(I recall reading that Josephus refused to detail Roman crusifixion because it was so gruesome. Also I recall that I did not come up with the above interpretation myself. I have never seen the diagram displayed and what I have written is not entirely my own interpretation but comes from a scource I have forgotten.)

  6. Kurt says

    The book The Non-Christian Cross, by John Denham Parsons, states: “There is not a single sentence in any of the numerous writings forming the New Testament, which, in the original Greek, bears even indirect evidence to the effect that the stauros used in the case of Jesus was other than an ordinary stauros; much less to the effect that it consisted, not of one piece of timber, but of two pieces nailed together in the form of a cross. . . . it is not a little misleading upon the part of our teachers to translate the word stauros as ‘cross’ when rendering the Greek documents of the Church into our native tongue, and to support that action by putting ‘cross’ in our lexicons as the meaning of stauros without carefully explaining that that was at any rate not the primary meaning of the word in the days of the Apostles, did not become its primary signification till long afterwards, and became so then, if at all, only because, despite the absence of corroborative evidence, it was for some reason or other assumed that the particular stauros upon which Jesus was executed had that particular shape.”—London, 1896, pp. 23, 24.
    http://wol.jw.org/en/wol/d/r1/lp-e/1200004456
    http://wol.jw.org/en/wol/tl/r1/lp-e?q=cross
    http://wol.jw.org/en/wol/d/r1/lp-e/1001060094
    http://wol.jw.org/en/wol/d/r1/lp-e/1001061175#h=321:0-321:957

  7. jose says

    aqui parece-me existir realmente lógica neste raciocínio conforme dito por Kurt.
    Stauros realmente nao tem siginificado de cruz.

  8. Nadine says

    Very interesting. We have a book titled “A (or The) Doctor at Calvary” that goes thru & explains the details of crucifixion possibilities & results. It can be mind-boggling how the Roman rulers did things back then, but they were “experts on torture”. However, combining that with the traditions & events at the time is even more compelling that God works his plan accordingly – even if we don’t understand why. Throughout the ages, what always gets me is when the world (evil) seems to get the upper hand God uses things to turn it for good purposes. We may not see it (right away, if at all) & things in some aspects may seem worse, but those should serve as reminders that God is in complete control & knows what he’s doing. Another book that comes to mind is “Foxes Book of Martyrs” – some may be glad/thankful they don’t live in that era, but I’m not so sure… satan knows what’s coming & he’s going to be fighting even harder in the days to come.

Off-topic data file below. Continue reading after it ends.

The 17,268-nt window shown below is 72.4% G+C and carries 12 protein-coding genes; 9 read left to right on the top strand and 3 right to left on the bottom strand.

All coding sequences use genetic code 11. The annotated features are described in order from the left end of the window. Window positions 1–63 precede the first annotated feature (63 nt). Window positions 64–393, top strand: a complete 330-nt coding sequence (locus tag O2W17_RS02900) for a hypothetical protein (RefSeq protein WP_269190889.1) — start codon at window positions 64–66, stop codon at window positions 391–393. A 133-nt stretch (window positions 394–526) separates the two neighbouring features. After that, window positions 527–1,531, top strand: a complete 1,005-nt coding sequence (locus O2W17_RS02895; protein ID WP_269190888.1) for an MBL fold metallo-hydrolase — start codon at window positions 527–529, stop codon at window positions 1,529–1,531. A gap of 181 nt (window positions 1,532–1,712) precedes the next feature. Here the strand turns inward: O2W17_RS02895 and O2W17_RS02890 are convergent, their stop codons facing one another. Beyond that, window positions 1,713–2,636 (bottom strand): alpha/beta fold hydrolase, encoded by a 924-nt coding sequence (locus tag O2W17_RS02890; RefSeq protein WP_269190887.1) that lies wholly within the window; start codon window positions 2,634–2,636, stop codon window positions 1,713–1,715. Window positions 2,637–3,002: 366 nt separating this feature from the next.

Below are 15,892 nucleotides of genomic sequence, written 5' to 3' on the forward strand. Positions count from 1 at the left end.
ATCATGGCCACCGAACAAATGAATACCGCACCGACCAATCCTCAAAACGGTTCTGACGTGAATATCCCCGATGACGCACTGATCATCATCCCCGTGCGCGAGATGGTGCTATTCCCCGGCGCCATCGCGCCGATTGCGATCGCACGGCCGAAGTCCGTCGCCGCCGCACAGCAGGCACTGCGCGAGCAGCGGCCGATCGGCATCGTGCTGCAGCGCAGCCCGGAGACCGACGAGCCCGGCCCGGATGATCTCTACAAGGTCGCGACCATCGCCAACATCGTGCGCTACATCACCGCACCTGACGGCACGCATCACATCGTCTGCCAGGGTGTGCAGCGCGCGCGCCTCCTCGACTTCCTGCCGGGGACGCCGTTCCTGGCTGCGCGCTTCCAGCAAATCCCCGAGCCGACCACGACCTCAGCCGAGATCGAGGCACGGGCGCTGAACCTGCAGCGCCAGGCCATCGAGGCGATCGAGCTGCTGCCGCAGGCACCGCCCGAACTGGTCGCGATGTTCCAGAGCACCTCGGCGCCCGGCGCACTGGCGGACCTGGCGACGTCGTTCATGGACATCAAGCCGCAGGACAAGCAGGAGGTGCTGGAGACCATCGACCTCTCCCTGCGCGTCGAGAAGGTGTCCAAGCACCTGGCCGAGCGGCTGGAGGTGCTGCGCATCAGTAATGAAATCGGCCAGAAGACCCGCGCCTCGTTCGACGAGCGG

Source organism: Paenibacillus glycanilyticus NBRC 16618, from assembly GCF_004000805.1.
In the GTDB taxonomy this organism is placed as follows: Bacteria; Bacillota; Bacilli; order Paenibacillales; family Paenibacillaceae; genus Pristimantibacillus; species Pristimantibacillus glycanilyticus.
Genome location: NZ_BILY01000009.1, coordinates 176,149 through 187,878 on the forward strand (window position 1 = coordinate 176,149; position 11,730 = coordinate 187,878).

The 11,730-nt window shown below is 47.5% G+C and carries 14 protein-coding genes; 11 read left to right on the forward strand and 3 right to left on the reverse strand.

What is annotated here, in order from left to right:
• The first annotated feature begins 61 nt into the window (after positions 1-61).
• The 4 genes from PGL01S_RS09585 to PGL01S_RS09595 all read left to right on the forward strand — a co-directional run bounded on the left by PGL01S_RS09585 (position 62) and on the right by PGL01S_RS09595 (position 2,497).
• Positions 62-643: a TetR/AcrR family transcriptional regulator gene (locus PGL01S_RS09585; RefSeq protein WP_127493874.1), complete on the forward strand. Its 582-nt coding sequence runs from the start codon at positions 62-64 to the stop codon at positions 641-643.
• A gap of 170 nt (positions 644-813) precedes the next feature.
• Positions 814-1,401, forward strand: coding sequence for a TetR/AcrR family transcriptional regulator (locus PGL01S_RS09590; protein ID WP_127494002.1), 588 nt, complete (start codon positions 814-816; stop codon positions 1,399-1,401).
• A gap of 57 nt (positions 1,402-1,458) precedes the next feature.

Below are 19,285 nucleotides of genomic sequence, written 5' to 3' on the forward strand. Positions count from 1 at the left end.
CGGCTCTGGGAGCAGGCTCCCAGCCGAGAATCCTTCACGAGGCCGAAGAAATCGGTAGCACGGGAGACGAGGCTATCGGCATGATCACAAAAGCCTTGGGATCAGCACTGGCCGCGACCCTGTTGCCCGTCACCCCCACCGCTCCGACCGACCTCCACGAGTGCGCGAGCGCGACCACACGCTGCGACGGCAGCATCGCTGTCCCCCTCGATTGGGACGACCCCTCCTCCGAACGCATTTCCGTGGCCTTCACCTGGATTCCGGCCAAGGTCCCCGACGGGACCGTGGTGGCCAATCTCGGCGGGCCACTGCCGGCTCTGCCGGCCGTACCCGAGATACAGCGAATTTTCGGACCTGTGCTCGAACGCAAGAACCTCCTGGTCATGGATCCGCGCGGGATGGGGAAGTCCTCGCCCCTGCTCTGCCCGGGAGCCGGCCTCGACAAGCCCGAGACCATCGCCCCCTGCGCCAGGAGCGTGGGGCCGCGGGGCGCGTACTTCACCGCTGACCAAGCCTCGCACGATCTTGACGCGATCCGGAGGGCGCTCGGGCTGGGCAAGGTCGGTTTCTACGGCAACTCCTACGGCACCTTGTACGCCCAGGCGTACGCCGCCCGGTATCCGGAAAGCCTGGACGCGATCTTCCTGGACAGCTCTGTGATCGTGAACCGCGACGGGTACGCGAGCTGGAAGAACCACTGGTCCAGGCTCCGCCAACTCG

9. Scott says

    Hey, Kurt the JW! You should know that Spartacus and his army were all crucified in like 85 BC or around there, to the number of 5000 crucified. Crucifixion is well documented and testified to in history and its literature. The “cross” could have had variations in its implementation, but “cross” has been the chosen word for a good long time. It was also an effective execution device, if not slow and painful. What it was not was a single upright stake as you JWs suggest. Maybe your old dead Gov body members should have done their homework better way back when so as to avoid the embarrassment the caused you now ;-) Truth hurts, no?